Message/Author 

Anonymous posted on Wednesday, August 18, 2004  6:02 am



Hi, I want to know if Mplus 2 or 3 is capable of analyzing correlation structure with correlation matrix and its asymptotic covariance matrix only. I know that LISREL and Mx can handle correlation structure with WLS estimation method while EQS cannot. Thanks! 


This type of analysis can be handled in Mplus. See the MATRIX option of the ANALYSIS command. Raw data must be used. 


Hi, There is a warning in the results report: WARNING: THE RESIDUAL COVARIANCE MATRIX (PSI) IS NOT POSITIVE DEFINITE. PROBLEM INVOLVING VARIABLE OR. should I worry about it? I calculated determinant of correlation and covariance matrix in Splus: > det(var(t)) [1] 7.234943e008 > det(cor(t)) [1] 0.000666757 Am I facing an illconditioned matrix? Which matrix does Mplus use in analysis and how can we change it? (Like Lisrel that asks which matrix to use?) 


The covariance matrix that is referred to is the model estimated covariance matrix not the sample matrix. You can look at the standardized solution to see if you see a residual covariance related to OR is one. If you cannot see the problem using the suggestions in the error message, please send the input, data, output, and your license number to support@statmodel.com. 

Steve posted on Tuesday, July 02, 2013  11:41 am



Hello, 1) I am wondering if it is appropriate to specify singleitem demographic variables (e.g., Age) to correlate with all of the latent variables (Age WITH F1 F2 F3) and obtain values for a measurement model correlation matrix (I have done this and the output is provided in the STDYX section). I am wanting to do this because a) I need to assess nomological validity of a latent construct and include Age in correlation matrix, and b) because I will be needing to include Age in structural model (so it seems it should also be part of measurement model). 2) Related to this, I have followed what many others have done in the literature previously and used mean scores of the latent variables and obtained a correlation matrix in SPSS. While I was expecting differences in correlation levels due to measurement error – I was very surprised that they could be SO different. For example, my model has some latent contructs with discriminant validity concerns – which have correlations of approximately .85 in measurement model, but only .65 when using mean scores (with reliabilities >.8). While the mean score approach provides support for discriminant validity, it does not seem feasible that I can present these two very different correlation tables without being able to more adequately explain such large discrepancies. Any information and guidance you could give would be much appreciated. Thanks!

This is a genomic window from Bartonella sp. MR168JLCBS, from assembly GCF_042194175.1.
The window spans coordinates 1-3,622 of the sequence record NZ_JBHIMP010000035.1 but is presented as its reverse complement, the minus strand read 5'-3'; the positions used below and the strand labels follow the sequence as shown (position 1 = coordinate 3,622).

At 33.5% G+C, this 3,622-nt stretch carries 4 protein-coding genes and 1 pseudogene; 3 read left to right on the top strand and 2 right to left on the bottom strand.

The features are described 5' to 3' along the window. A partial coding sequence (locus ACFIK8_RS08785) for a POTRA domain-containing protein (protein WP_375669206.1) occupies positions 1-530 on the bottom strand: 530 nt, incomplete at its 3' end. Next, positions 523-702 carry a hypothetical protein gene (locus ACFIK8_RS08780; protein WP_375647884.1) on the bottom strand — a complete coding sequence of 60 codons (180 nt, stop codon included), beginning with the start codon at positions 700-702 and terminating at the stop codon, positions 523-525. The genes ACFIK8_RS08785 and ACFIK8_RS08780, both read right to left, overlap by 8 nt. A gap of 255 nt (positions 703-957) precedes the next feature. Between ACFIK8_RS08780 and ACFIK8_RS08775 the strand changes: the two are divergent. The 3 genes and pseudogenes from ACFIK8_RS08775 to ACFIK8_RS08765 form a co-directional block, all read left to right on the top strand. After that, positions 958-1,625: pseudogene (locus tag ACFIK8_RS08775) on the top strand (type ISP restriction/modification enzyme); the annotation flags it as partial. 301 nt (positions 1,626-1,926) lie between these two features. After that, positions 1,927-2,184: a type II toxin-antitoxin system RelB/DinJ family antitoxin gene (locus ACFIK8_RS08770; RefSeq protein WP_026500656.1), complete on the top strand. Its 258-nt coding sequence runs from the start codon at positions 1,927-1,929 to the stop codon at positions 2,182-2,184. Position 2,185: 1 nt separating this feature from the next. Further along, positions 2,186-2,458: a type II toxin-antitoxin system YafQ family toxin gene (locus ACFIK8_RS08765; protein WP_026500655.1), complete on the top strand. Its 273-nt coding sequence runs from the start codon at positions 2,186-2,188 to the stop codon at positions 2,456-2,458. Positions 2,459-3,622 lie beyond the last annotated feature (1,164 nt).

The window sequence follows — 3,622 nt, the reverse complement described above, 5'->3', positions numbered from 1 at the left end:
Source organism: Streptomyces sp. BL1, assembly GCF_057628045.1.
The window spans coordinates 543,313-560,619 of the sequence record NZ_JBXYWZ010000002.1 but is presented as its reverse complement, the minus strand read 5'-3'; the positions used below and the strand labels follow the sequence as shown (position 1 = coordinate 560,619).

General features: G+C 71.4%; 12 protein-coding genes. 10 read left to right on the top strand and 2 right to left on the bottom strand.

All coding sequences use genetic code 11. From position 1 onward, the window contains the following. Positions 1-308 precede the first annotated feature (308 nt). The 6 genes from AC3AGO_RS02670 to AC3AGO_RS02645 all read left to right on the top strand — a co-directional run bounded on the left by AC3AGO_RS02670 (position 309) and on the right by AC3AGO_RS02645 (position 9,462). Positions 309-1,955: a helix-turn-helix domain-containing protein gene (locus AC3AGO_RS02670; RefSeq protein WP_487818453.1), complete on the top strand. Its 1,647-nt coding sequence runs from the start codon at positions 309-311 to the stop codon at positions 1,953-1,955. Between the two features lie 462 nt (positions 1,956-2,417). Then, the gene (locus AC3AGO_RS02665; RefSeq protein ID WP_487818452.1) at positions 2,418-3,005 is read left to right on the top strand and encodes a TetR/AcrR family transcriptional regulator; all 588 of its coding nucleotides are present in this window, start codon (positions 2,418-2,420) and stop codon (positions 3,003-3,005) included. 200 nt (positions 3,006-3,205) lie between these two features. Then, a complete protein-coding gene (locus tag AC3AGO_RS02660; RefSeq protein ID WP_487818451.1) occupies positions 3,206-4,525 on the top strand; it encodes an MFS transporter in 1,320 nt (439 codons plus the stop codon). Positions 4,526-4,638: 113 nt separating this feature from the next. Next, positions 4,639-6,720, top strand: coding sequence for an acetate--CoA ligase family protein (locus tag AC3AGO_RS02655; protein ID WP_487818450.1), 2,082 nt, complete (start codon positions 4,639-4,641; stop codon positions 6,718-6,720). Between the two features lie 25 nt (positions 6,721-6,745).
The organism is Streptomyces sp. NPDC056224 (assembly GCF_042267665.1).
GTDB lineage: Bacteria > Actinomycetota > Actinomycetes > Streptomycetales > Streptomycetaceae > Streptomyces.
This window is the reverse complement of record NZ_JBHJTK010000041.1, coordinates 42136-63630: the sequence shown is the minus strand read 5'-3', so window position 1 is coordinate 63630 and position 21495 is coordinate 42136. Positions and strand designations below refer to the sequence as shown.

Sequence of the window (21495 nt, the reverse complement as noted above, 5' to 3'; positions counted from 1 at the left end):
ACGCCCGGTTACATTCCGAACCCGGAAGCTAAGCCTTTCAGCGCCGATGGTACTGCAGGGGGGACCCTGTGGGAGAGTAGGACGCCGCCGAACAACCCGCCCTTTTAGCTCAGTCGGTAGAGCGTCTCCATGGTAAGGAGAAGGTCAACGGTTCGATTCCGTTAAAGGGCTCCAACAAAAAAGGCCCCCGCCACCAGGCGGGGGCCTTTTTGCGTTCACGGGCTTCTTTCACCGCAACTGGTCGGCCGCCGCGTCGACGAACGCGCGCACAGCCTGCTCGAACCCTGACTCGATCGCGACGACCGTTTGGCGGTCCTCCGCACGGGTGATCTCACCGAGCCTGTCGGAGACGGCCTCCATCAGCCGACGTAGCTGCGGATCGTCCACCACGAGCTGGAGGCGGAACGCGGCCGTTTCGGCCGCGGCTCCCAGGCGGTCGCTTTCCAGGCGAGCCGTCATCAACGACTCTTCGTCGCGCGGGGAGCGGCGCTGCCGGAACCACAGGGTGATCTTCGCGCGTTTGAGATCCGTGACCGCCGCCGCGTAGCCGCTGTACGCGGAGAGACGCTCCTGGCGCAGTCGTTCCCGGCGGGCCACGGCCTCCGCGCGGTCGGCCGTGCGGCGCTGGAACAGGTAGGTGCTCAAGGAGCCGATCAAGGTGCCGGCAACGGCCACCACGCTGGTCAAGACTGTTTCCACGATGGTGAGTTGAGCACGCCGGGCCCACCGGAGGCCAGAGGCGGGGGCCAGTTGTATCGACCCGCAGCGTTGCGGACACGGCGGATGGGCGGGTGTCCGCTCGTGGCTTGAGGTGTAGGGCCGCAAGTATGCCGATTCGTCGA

1) You can do this, but you can also use regression F1F3 ON Age. 2) It sounds like you are comparing modelestimated and factor scorebased factor correlations. I would use the former. 

Steve posted on Wednesday, July 03, 2013  8:58 am



Dear Bengt, Thank you so much for your quick response. I will proceed as you suggest. If may ask a quick followup question: Would you be able to tell me how to explain why when I correlate only two latent constructs in Mplus their correlation is .584, but their correlation in the full measurement model (with other latent constructs) changes slightly to .586 (e.g., one rounds to .59 and the other to .58!)? I have to do this and need to be able to explain why they are slightly different. Thank you. 


So the two models have different number of observed and latent variables? If so, the correlations would be the same only if the fit is absolutely perfect. 

Steve posted on Thursday, July 04, 2013  9:20 am



Okay  got it. Thank you very much Bengt. 


Dear Bengt and Linda! I am doing a crosslagged panel model with latent constructs for EF at three time points. The last model with a better model fit included correlations between observed variables of EF accross all time points (not between each other). I am wondering what does it mean and how the results can be interpreted. Thank you in advance. 


It is common to find correlations over time for the same indicator. This can be caused by leftout covariates that influence the indicators at all time points. 

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